In the United States, the law regarding murder varies by jurisdiction. In most U.S. jurisdictions there is a hierarchy of acts, known collectively as homicide, of which first degree murder and felony murder are the most serious, followed by second degree murder, followed by voluntary manslaughter and involuntary manslaughter which are not as serious, and ending finally in justifiable homicide, which is not a crime at all. However, because there are at least 52 relevant jurisdictions, each with its own criminal code, this is a considerable simplification.

Sentencing also varies very widely depending upon the specific murder charge. “Life imprisonment” is a common penalty for first degree murder, but its meaning varies widely.

Capital punishment is a legal sentence in 32 states, and also the federal civilian and military legal systems. The United States is unusual in actually performing executions, with 34 states having performed executions since capital punishment was reinstated in 1976. The methods of execution have varied but the most common method since 1976 has been lethal injection. In 2014 a total of 35 people were executed, and 3,002 were on death row.

The Unborn Victims of Violence Act, enacted in 2004, codified at 18 U.S. Code § 1841, allows for a fetus to be treated as a victim in crimes. Subsection (c) of that statute specifically prohibits prosecutions related to consented abortions and medical treatments.

Homicide in Florida

Murder is generally defined as the unlawful killing of a human being. This general definition is applied differently from state to state. In the state of Florida there are many situations resulting in death that can be deemed as murder or homicide. In Florida, homicide is an act resulting in the death of a human being. Homicide can be criminal or non-criminal. Murder is a more serious charge of homicide that comes with increased penalties.

Types of Homicide in Florida

The following are situations that can be deemed as homicide within the state of Florida.

  • Justifiable use of deadly force
  • Assisting self-murder
  • Commercial exploitation of self-murder
  • Manslaughter
  • Vehicular homicide
  • Vessel homicide
  • Unnecessary killing to prevent criminal act
  • Killing of an unborn child by injury to its mother
  • Excusable homicide
  • Murder
  • Attempted felony murder

Murder in Florida

Murder can be punished more harshly than the homicide charges outlined above, and it usually has a more serious connotation. The following are examples of murder charges in the state of Florida.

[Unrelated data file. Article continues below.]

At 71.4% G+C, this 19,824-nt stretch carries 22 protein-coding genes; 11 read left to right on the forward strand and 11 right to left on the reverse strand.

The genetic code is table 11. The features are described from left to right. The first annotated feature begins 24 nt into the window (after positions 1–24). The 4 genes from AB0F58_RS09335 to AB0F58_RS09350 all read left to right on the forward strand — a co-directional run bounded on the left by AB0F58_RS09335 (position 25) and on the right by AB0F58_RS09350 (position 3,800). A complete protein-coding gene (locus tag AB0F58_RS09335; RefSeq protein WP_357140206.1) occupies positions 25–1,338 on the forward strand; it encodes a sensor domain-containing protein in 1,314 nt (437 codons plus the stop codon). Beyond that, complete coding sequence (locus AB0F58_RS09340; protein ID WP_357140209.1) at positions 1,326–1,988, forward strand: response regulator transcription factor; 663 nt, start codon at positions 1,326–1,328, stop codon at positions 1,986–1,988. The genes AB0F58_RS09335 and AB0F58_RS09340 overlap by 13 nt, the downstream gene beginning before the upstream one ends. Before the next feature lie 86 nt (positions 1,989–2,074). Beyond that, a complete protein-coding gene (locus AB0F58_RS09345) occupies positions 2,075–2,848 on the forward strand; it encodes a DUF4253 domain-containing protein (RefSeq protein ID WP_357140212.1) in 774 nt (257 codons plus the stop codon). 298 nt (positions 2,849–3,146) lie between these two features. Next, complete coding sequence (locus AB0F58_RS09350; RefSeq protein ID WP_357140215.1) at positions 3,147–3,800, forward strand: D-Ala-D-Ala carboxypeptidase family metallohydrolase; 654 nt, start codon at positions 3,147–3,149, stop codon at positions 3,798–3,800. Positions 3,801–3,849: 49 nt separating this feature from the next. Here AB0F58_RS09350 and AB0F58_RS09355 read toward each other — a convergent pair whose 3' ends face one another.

• Murder occurs when the premeditated or malicious intent to kill another person is acted out and results in the death of the intended person(s) or another human being.
  • When murder is committed in the completion or attempt of the following crimes:

– Arson

– Sexual battery

– Robbery

– Burglary

– Aggravated child abuse

– Aircraft piracy

– Kidnapping

– Aggravated stalking

– Carjacking

– Resisting an officer with violence

– Terrorism

  • When a drug or substance, such as opium, heroin, cocaine, or any natural or synthetic salt, is distributed with the knowledge that consumption of said drug will kill the user. Or, when the substance is prepared by a person over the age of 18 for use, with knowledge that use will result in the user’s death.

With any of these instances, if the crime is attempted by not completed a charge of attempted murder, attempted homicide or attempted manslaughter can be given.

Killing of self

  • Suicide – intentional killing of self.
    • Autocide – suicide by automobile.
    • Medicide – a suicide accomplished with the aid of a physician.
    • Murder-suicide – a suicide committed immediately after one or more murders.
    • Self-immolation – suicide as a form of protest, often by fire
    • Suicide by cop – acting in a threatening manner so as to provoke a lethal response from law enforcement.

Killing of other people

All of these are considered types of homicide.

Killing of family

  • Avunculicide – the act of killing an uncle. (Avunculus being Latin for uncle, specifically a maternal uncle)
  • Familicide – is a multiple-victim homicide where a killer’s spouse and children are slain.(Familia being Latin for family)
  • Filicide – the act of a parent killing their child. (Filius being Latin for son.)
  • Fratricide – the act of killing a brother, also in military context death by friendly fire. (Frater being Latin for brother)
  • Geronticide – the abandonment of the elderly to die, commit suicide or be killed. See also Senicide.
  • Honour killing – the act of killing a family member who has or was perceived to have brought disgrace to the family.
  • Infanticide – the act of killing a child within the first year of its life.
  • Mariticide – the act of killing one’s husband.
  • Matricide – the act of killing one’s mother. (Mater being Latin for mother)
  • Neonaticide – the act of killing an infant within the first twenty-four hours or month (varies by individual and jurisdiction) of its life.
  • Nepoticide – the act of killing one’s nephew
  • Parricide – (also parenticide) the killing of one’s mother or father or other close relative.